Hedge funds are relying less on margin loans from prime brokers, the securities firms that provide credit and facilitate trading, and more on repurchase agreements, leveraged exchange- traded funds, and derivatives such as total return swaps, according to Josh Galper, the managing principal at Finadium LLC, a Concord, Massachusetts, investment research and consulting firm.

 

“Leverage is down across the board from the perspective of borrowing from a prime broker,” Galper said in a telephone interview. “It’s tough to measure how much embedded leverage funds are using.”

In other words, while the chart above is useful generically, the reality is that a true picture of outright bullish or bearish appearance is now impossible to be gleaned courtesy of precisely the same synthetic instruments that nearly destroyed the financial system in the fall of 2008. Funds will do anything in their power to systematically boost their leverage at the gross level, while leaving their net leverage appear innocuous, and then spin how gross is not net, even as their Prime Brokers onboard all the risk: after all who bails them out if things go wrong? Why, you do.

And who benefits if they are right? Here's who, together with an AUM breakdown based on the old and new methodology:

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Careless Whisper's picture

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idea_hamster's picture

"Mr. Wall, I'd like to introduce my two friends, Mr. Nut and Mr. Grape.  They'll be up against you for a while -- I hope that's OK."

ratso's picture

A new short sale high on the NYSEVounds pertty bullish to me.

               Sounds like a great time to buy.

xela2200's picture

It is a valid contrarian indicator.

junkyardjack's picture

Great another short squeeze coming up

mayhem_korner's picture

 

 

Did you read the words after "On the surface..."?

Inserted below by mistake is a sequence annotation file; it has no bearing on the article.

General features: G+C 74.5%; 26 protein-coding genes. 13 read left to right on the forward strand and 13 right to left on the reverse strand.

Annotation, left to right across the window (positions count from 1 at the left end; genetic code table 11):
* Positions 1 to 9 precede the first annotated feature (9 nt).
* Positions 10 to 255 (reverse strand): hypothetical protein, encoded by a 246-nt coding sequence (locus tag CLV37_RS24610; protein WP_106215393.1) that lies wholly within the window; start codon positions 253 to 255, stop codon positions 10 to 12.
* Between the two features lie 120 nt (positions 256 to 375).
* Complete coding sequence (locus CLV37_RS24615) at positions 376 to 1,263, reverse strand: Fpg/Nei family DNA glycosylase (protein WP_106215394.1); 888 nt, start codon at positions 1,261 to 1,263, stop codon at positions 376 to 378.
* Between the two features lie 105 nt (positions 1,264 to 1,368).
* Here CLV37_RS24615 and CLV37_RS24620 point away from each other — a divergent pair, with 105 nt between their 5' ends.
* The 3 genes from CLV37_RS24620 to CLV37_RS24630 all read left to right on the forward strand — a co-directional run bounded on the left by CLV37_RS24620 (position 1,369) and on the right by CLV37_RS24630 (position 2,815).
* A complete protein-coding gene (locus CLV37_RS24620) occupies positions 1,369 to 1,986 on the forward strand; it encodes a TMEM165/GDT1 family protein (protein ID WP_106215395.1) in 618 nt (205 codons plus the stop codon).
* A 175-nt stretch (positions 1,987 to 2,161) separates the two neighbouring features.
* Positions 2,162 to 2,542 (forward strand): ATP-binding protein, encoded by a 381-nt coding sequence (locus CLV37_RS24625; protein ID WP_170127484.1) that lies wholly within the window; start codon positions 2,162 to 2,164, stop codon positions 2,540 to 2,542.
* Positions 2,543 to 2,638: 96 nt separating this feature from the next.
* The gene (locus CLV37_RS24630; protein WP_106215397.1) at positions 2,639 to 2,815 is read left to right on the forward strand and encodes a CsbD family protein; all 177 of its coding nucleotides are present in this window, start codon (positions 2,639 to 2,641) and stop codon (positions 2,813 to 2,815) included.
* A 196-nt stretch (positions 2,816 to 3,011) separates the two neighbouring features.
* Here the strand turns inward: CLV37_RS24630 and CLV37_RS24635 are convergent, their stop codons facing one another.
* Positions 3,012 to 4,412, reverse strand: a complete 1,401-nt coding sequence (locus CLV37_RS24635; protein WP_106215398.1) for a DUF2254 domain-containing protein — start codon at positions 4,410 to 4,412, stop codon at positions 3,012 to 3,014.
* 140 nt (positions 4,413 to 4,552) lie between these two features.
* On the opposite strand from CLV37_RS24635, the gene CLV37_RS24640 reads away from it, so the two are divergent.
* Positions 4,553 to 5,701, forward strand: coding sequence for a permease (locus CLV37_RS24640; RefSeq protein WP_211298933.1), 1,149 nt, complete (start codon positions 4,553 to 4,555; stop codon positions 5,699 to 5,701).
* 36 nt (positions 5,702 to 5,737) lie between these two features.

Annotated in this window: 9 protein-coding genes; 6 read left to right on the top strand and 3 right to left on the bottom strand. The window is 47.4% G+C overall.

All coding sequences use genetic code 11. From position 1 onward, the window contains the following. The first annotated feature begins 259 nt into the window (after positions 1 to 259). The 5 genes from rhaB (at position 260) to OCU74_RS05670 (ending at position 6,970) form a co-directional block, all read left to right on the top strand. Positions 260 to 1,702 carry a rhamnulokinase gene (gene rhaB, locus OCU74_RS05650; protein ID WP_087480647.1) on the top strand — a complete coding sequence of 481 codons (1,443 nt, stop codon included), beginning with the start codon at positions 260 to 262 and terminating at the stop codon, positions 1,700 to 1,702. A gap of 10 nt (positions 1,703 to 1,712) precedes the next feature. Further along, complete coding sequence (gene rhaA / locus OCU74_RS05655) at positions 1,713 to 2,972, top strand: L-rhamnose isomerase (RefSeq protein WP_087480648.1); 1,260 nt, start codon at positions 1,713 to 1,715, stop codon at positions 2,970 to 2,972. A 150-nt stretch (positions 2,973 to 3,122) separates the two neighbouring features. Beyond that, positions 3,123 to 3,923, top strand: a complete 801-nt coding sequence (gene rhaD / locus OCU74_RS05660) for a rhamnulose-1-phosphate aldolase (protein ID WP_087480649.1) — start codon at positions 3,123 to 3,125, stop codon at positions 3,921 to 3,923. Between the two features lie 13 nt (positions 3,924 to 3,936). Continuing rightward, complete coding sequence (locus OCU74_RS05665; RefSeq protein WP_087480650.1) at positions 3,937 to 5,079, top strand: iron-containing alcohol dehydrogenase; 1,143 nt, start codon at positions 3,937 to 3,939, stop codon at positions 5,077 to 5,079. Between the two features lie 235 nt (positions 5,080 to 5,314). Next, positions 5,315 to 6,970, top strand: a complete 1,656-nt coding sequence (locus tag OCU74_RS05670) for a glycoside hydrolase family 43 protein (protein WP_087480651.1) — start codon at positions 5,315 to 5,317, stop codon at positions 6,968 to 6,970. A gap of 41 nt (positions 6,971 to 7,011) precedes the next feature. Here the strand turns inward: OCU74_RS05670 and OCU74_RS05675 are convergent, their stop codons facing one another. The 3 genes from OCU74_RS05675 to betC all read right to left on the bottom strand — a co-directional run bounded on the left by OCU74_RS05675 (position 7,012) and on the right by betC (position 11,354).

junkyardjack's picture

Seems like long story short, there could be even more shorts than the chart above indicates.  Also reason for a massive squeeze

resurger's picture

Yup!

but i feel the Bulls are tired, i dont know why

SheepDog-One's picture

One of these times the FED short squeeze will blow up in their face. Maybe this time. Could also very well be those record shorts here at near all-time market highs is the FED banks themselves....Hmmm gives one something to ponder.

mayhem_korner's picture

 

 

I can't understand the table...it has too many commas in it.

km4's picture

How Wall Street Killed Financial Reform by Matt Taibbi Rolling Stone http://bit.ly/KIpUn0 The scary part is way the banks strangled Dodd-Frank with a big assist Congress and the White House.

Nice read !

cossack55's picture

Fuck the Fed, Fuck the banks, Fuck Wall Street, Fuck the market.

earleflorida's picture

    FDR's threat to "Packing the Courts", reversed almost all the Supreme's Laissez faire pro-business rulings without ever having actually changing the amount of justices on the bench. It was seen by judicial historian's as "The White Monday Moment", ie. "a switch in time saved nine"! [1933]

    A lot of history here, but, there was a hero that fought ruthlessly against Wall Street, and the Oligarchy Corporations. His name was Ferdinand Percora, someone that has gone missing from today's political universe - "Ball's of Steel!"

http://en.wikipedia.org/wiki/Ferdinand_Percora